Graduate Course Listings


 

Note: Subject to change. Please refer to the Graduate Calendar for confirmation of fall/winter offerings listed below.

Biol-860-Biol-865 inclusive, are modules worth 1.5 credit units each.  These courses are also CAPPED at 12 and require written permission from the course coordinator.  Only the Biology Graduate  Assistant will register you into any of these courses once the permission has been received by her.   

All other courses are half-courses (3.0 credit units) which are offered either in the fall or winter term.  

 

BIOL 862
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Biol 862 Generalized Linear Models

This is a course designed to introduce students the linear model for analyzing continuous and categorical data in biology. Each session will begin with a short lecture by the faculty instructor, followed by a student presentation of homework, and a hands-on interactive session focusing on statistical computing and graphics. Each student will bring a laptop to class.

Winter 2018 R. Montgomerie
BIOL 864
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Biol 864 Introduction to Mixed Effects Models

This is a course designed to introduce students to the use of mixed effects models with application using real biological data.  Each student will bring a laptop to class.  Half of each 90 minute session will consist of a lecture by the faculty instructor, followed by a student presentation of homework, and a hands-on interactive session using the statistical program, R.  1.5 credit units.  Lectures (1.5 hrs); Tutorials (1.5 hrs); Enrolment:12 MSc/PhD students. Fall. C.G. Eckert.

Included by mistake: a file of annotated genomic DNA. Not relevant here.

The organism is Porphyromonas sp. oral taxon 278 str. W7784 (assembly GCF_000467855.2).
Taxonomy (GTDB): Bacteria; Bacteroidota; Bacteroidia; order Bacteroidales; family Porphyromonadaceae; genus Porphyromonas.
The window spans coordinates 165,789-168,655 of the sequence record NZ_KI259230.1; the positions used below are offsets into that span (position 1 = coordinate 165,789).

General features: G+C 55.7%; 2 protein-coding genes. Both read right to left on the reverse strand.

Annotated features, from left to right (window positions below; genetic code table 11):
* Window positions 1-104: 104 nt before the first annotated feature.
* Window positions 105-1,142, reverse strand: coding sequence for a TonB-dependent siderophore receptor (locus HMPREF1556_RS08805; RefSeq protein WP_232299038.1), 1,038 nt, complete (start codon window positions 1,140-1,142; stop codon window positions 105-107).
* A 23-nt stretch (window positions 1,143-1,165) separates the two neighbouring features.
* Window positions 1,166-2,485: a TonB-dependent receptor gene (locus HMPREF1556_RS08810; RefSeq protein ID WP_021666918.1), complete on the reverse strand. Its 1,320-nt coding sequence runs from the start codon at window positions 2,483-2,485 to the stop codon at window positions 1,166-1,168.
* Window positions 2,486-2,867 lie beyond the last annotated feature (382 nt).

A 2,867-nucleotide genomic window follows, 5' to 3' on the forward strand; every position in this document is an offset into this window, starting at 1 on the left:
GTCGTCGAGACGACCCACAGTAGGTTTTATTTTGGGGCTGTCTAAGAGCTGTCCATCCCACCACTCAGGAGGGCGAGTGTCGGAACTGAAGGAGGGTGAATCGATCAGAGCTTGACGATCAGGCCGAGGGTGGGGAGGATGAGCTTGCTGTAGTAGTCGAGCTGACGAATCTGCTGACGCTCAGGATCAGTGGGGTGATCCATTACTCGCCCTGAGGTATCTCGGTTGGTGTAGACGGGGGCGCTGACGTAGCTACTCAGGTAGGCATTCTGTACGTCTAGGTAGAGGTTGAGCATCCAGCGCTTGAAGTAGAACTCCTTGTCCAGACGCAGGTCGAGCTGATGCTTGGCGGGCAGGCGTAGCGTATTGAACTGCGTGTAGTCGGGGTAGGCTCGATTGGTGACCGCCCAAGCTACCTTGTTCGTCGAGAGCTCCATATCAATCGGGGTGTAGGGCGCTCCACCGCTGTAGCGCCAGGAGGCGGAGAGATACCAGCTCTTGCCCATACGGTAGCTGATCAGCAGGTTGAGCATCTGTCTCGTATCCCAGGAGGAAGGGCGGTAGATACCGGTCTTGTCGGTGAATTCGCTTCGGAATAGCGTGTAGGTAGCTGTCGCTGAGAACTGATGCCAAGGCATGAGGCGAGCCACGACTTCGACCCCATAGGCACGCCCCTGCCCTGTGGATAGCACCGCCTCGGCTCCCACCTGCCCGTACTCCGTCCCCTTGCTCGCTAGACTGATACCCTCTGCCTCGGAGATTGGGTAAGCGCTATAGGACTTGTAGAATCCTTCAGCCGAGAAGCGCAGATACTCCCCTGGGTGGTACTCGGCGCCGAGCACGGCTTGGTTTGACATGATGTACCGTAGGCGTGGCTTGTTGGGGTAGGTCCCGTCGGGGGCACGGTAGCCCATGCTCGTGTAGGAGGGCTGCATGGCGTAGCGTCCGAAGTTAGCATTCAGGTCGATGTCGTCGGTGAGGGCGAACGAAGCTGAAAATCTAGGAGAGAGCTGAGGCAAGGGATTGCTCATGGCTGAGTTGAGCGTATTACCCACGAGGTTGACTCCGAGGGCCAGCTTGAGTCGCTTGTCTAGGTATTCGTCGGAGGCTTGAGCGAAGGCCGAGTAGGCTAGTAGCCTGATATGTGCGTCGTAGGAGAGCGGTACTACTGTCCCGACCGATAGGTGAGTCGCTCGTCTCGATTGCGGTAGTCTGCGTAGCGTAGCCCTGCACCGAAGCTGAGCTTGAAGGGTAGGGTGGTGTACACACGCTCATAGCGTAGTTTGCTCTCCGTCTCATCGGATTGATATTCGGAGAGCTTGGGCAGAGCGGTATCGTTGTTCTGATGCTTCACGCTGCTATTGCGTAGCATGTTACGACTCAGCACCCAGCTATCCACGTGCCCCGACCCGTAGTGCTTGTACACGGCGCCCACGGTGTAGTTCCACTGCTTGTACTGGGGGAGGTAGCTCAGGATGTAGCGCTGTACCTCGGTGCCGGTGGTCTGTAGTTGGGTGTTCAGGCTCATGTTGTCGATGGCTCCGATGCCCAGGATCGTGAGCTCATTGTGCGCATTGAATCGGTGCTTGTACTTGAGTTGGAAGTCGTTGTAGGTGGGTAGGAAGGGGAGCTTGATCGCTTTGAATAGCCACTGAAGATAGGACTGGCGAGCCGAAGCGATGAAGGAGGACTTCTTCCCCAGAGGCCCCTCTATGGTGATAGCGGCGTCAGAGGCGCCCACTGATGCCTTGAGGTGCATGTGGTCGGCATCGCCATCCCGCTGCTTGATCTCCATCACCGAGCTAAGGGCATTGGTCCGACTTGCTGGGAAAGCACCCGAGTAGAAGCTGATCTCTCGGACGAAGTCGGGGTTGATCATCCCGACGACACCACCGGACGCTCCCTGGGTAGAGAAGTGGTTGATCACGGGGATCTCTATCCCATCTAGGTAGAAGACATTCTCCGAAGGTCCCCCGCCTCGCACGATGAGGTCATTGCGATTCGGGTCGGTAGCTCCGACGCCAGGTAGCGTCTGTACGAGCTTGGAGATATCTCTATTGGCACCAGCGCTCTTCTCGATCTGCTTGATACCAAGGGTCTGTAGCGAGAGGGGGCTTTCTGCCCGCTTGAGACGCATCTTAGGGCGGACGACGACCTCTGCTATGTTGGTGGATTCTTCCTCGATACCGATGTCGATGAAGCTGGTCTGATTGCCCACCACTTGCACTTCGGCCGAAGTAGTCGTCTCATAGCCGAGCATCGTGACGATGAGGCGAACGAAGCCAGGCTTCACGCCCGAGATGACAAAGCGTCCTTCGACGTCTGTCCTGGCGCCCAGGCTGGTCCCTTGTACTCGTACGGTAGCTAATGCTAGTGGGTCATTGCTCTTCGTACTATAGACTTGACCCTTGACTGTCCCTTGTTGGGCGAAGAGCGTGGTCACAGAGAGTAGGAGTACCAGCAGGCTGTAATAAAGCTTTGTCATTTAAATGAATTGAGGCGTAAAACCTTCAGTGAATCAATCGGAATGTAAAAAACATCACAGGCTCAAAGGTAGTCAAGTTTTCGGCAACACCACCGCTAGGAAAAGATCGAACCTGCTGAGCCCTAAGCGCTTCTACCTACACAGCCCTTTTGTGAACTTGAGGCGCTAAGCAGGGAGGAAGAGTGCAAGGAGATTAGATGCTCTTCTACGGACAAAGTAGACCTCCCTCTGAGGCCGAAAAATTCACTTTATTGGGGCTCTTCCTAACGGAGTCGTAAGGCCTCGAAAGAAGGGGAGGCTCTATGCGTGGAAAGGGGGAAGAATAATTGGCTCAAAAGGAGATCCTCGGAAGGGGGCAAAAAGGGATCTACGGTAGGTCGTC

Fall 2017 Chris Eckert
BIOL 819
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Biol 819 Selected Topics in Molecular Biology

Topics vary annually to reflect the latest status of the field of molecular genetics .

Winter 2018 W. Bendena
BIOL 897
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Biol 897 Seminars in Biology

Attending a diverse array of seminars is an essential component in the development of a student.  The aim of this course is to develop skills in listening, synthesizing and critical thinking, as well as fostering the development of important oral and written communication skills.  Students are required to attend at least 30 departmental or specialized research seminars as well as to present a seminar based on their graduate thesis research.  Fall/Winter/Summer. L. Seroude & P. Martin.

Enrolment is extended over a period of SIX terms ONLY.  

Students must register in two academic years.  Ensure that you email the Biology Graduate Assistant (Joanne Surette) to register you for the second year.

 

 

Fall / Winter / Summer L. Seroude P. Martin
BIOL 820
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Biol 820 Commercialization of Biological Research
Current issues relating to the biotechnology industry will be dealt with in detail. Topics covered include: grant writing; patenting; circumventing patents; funding sources; business plans; venture capital investments; public awareness; public perspective; and layperson presentations. Three term hours; fall. K. Ko and V.K. Walker. PREREQUISITE: At least one of the following: BIOL-201*, BIOL-205*, MBIO-318*, BIOL-441*, BIOL-330*/430* or equivalent.
 
EXCLUSION: PHGY-801.
Fall 2017 K. Ko
BIOL 953 & 954
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Biol 953 & 954 Advanced Studies in Plant Sciences

An investigation of the genetics of adaptation.  Topics will include the theory of adaptation, the genomics of adaptation, the role of adaptation in speciation, and the potential for adaptation to anthropogenic change. These topics will be explored using both seminal and recent primary literature.